A square portrait photograph of Nick Licata posing for a picture with his arms crossed
Flaunt ’em if you got ’em!

here was a time not long ago (not long enough if you ask me) when engine covers were all the rage in vintage show cars sporting LS power underhood that somehow carried over to the performance side of the muscle car scene. As LS engines gradually made their way into vintage rides, at the time some builders found it necessary to cover up the plug wires, coil packs, factory valve covers, and plastic intake manifold. I get it—there weren’t many eye-appealing dress-up choices early in the LS game. Today, it’s a different story as there are a multitude of great-looking options when it comes to dressing up that LS without covering up the goods–you know, everything that gives the engine its attitude. As car guys, we like to see what’s happening in the engine room, and if it’s all hidden under a custom-painted “trash can lid,” we ain’t interested.

Hide the coil packs, if you must, as there are a variety of great-looking two-piece valve covers to choose from that will help give your engine a personality all its own. Coil relocation kits are another option should you want to go that route.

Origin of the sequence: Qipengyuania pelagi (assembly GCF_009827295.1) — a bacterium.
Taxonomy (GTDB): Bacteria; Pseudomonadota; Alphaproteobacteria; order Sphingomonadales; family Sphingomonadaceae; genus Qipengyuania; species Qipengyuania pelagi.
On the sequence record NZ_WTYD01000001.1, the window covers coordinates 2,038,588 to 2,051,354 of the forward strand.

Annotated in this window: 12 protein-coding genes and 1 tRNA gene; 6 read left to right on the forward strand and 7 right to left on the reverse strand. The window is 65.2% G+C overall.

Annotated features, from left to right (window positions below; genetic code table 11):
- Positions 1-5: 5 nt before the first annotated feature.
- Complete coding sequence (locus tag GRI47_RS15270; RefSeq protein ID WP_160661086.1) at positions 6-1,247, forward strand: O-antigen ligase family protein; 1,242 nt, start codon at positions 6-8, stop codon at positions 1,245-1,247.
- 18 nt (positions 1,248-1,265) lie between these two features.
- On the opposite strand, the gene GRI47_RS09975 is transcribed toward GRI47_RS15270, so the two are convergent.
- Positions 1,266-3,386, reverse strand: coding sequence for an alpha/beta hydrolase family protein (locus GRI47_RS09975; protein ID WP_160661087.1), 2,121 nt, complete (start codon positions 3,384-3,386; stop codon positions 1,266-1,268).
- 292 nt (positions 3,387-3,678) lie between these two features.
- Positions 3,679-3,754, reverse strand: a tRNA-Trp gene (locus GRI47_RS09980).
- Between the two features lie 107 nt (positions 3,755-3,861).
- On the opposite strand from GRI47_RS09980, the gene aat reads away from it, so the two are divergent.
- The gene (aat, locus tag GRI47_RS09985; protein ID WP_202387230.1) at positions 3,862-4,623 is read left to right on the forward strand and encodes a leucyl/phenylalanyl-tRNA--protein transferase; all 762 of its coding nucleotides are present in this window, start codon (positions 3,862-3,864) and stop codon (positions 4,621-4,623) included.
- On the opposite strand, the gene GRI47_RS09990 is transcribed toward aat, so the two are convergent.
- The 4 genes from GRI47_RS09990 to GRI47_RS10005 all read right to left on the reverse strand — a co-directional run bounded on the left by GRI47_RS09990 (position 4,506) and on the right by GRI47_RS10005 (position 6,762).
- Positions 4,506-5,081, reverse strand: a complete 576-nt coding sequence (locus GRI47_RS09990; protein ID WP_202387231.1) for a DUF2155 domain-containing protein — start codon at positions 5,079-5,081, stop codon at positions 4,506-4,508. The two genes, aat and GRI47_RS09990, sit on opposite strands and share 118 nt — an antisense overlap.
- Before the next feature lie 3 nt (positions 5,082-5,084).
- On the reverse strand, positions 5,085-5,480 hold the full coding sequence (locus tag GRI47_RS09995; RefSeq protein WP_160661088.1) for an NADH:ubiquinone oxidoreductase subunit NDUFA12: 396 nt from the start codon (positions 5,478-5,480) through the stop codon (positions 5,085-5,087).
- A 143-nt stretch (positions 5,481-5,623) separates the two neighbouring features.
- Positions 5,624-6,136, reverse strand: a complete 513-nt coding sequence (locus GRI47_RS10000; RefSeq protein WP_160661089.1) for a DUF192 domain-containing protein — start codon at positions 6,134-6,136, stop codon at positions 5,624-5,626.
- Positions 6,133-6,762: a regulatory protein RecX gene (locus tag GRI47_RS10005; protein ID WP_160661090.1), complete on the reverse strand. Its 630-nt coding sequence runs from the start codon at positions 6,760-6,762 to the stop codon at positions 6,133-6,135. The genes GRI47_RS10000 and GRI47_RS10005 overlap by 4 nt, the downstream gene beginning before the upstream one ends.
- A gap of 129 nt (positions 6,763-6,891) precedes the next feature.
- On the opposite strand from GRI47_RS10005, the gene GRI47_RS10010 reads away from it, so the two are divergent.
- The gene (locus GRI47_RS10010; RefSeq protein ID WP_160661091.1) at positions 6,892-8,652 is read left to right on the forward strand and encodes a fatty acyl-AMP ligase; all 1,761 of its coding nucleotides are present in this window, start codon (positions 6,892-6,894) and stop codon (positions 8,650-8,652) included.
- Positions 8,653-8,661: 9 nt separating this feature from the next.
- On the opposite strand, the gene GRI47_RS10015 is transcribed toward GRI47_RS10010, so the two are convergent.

Plug wires aren’t offensive if done right. No need to bury those, as a uniform appearance can make all the difference when it comes to a tidy-looking engine bay.

The stock LS intake manifold, especially on the LS1, certainly lacks pizazz. With its lackluster black molded plastic construction, it just sits there with zero performance inspiration. Those intakes can look better with a little paint and some creativity, but thankfully the aftermarket has pulled through with gobs of intakes that not only look cool and, depending on your engine, even offer a boost horsepower.

There are also quite a few offerings available to give that LS the appearance of a small-block, big-block, 409, or fuelie–all great ideas to give your engine an old-school vibe.

So, today there are more options than ever designed to help make your LS look cool, so when the time comes to put together a plan for your project, remember, the engine is the heart and soul of the build. When you pull into that spot at the cruise or car show and open the hood, that engine’s gotta look impressive. It needs to express how truly badass your car is, and that can’t happen if it’s covered in plastic–shiny or otherwise.

Flaunt it if you got it!

You in?

Jason Blaine’s Roadster Shop–built ’68 Camaro’s LS3
Jason Blaine’s Roadster Shop–built ’68 Camaro’s LS3 is all dressed up with a Holley single-plane intake and Billet Specialties valve covers for some old-school flair while retaining the modern performance and reliability of a factory LS engine.
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